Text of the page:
Zesa HOLDINGS says it is considering installing new boiler technologies for its three thermal power stations to help reduce the power deficit the country is facing. Zimbabwe is struggling to address perennial power shortages which have resulted in the introduction of permanent load-shedding for industry and households.
Power demand stands at 2 200MW but the country is generating between 1 350MW and 1 400MW, leaving a deficit of around 800MW.
Load-shedding has especially impacted negatively on industry recovery coming from a background of economic difficulties which chocked productivity.
Zesa Holdings group chief executive Engineer Josh Chifamba said the thermal power stations in Harare, Bulawayo and Munyati are hardly in use due to viability issues. He said the thermals required a special type of coal from Hwange to fire them which made it costly to run them.
"What we are trying to do is to implement a project realisable within 18 months and that is to change the boiler technology (for the thermals) to allow us to use different types of coal that are obtainable from areas which are closer to the stations," said Eng Chifamba.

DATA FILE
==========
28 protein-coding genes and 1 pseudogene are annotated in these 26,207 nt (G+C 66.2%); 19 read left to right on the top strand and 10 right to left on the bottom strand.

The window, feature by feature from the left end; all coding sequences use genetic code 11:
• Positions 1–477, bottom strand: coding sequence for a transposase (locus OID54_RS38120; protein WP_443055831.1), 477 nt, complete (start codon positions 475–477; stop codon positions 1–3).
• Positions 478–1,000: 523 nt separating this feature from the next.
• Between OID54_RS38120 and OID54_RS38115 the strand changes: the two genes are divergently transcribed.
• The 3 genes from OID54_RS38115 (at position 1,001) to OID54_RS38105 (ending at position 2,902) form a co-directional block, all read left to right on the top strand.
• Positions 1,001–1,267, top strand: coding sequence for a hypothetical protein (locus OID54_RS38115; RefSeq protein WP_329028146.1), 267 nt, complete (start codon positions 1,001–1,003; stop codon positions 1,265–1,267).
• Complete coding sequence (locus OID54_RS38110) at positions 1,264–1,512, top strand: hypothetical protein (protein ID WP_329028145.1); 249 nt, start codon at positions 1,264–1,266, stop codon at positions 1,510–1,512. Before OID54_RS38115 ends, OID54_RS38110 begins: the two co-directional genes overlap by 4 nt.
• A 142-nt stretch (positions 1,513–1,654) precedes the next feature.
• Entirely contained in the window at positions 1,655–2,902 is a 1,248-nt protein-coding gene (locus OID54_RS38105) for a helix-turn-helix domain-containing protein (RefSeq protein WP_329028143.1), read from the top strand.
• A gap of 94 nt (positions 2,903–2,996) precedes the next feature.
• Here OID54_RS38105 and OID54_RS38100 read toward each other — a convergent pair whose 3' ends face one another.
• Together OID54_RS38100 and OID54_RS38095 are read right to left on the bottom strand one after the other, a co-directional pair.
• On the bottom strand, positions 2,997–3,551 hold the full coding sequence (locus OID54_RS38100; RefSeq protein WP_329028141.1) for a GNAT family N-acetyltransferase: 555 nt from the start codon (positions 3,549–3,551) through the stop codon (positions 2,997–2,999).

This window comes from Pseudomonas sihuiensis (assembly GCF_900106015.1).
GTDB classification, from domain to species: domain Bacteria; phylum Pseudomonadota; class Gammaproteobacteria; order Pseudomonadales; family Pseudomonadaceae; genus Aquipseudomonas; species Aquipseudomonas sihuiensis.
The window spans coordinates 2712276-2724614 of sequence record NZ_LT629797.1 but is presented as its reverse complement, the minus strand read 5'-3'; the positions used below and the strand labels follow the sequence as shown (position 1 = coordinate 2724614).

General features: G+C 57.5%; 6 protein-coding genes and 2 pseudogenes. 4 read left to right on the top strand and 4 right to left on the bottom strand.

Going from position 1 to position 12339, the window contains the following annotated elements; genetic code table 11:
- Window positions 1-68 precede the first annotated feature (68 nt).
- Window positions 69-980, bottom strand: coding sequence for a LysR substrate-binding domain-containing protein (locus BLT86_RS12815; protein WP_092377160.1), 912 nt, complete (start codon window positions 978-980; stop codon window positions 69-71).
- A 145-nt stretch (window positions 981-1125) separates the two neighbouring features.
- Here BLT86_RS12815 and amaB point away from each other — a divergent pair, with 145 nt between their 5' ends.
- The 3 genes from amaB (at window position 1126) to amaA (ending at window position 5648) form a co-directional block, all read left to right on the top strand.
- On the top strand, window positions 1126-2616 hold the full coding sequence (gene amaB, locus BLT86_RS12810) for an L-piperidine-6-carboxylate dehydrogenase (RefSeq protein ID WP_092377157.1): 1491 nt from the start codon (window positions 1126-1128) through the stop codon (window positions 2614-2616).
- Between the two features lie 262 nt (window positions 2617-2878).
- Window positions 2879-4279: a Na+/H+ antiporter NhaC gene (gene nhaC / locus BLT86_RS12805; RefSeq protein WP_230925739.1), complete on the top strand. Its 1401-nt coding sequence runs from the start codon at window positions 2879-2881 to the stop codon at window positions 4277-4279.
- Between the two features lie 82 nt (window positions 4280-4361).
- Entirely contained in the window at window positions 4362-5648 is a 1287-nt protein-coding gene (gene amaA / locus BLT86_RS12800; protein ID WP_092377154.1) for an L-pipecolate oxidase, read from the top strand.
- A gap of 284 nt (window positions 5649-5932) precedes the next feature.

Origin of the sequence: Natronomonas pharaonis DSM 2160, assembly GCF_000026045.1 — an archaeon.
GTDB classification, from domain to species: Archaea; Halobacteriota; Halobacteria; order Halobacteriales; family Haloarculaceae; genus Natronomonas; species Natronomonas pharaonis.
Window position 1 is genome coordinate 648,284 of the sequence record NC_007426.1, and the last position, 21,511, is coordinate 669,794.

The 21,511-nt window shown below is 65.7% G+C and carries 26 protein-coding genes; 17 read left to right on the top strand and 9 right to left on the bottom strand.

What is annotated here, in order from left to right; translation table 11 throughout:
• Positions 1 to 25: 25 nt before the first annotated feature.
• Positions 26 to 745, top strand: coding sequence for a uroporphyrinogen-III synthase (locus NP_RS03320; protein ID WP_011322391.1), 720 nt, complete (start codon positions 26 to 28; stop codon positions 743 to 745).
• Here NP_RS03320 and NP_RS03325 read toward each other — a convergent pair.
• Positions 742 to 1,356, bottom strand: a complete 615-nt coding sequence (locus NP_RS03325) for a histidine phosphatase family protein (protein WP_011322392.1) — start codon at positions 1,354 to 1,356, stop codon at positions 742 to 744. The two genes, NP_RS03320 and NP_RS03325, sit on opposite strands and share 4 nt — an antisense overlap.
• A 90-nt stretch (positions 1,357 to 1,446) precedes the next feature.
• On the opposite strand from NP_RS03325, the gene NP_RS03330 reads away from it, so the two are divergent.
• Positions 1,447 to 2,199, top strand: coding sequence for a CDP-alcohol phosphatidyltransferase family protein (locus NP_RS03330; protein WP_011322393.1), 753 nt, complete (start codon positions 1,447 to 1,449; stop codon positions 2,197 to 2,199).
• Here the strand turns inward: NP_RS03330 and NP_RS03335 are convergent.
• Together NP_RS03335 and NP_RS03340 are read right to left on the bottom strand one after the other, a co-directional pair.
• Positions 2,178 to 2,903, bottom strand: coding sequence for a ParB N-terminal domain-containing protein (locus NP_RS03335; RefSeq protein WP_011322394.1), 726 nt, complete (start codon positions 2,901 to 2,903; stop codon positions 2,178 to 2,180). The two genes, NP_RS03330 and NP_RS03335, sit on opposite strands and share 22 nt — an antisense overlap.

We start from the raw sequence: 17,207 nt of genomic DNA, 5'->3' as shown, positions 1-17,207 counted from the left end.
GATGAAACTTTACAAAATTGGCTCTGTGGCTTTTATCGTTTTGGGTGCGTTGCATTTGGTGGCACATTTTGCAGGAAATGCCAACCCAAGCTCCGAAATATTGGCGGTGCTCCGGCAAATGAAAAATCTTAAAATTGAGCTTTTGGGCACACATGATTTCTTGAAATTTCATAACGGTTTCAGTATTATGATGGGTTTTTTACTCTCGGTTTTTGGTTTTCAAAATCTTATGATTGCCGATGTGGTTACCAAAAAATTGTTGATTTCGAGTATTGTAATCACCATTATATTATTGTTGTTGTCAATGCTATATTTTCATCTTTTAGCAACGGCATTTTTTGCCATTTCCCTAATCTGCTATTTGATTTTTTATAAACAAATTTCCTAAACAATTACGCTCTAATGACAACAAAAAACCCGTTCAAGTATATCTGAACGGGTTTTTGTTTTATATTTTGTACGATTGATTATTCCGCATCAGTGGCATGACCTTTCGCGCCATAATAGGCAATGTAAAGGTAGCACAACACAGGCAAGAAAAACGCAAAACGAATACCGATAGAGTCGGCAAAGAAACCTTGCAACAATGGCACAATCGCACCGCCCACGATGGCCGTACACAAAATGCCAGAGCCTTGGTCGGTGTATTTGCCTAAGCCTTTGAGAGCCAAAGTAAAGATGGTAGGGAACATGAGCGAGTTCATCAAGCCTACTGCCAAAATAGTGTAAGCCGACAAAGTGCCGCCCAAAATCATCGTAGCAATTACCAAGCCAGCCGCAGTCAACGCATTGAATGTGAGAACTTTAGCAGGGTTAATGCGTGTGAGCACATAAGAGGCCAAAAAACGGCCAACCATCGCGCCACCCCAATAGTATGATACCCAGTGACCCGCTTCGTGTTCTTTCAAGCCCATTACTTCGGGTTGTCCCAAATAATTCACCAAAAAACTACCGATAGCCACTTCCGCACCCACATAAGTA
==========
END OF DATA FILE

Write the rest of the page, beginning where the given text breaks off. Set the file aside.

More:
"That is a project that will give us 240MW to close that 800MW gap."
He said the utility was also working on a solar project which will add an additional 100MW to the national grid in the short term. To minimise the power shortfall, Zimbabwe at most imports 200MW from HCB of Mozambique, Eng Chifamba said.
But obtaining supplies from other regional utilities has proven to be a challenge as neighbouring countries are also battling the problem of power shortages.
Eng Chifamba said embarking on new power projects required long-term funding which was currently unavailable.
"In the current circumstances that we are in, were we have no access to long-term capital due to sanctions, it is difficult and almost impossible to invest in new generation capacity," he said.
In spite of the embargo, Government has already set the ball rolling for expansion of the country's two major power stations -- Hwange and Kariba -- which will give the country an additional 1 200MW.
But the projects are long term and according to experts in the sector, take more than five years before they are completed. -- New Ziana.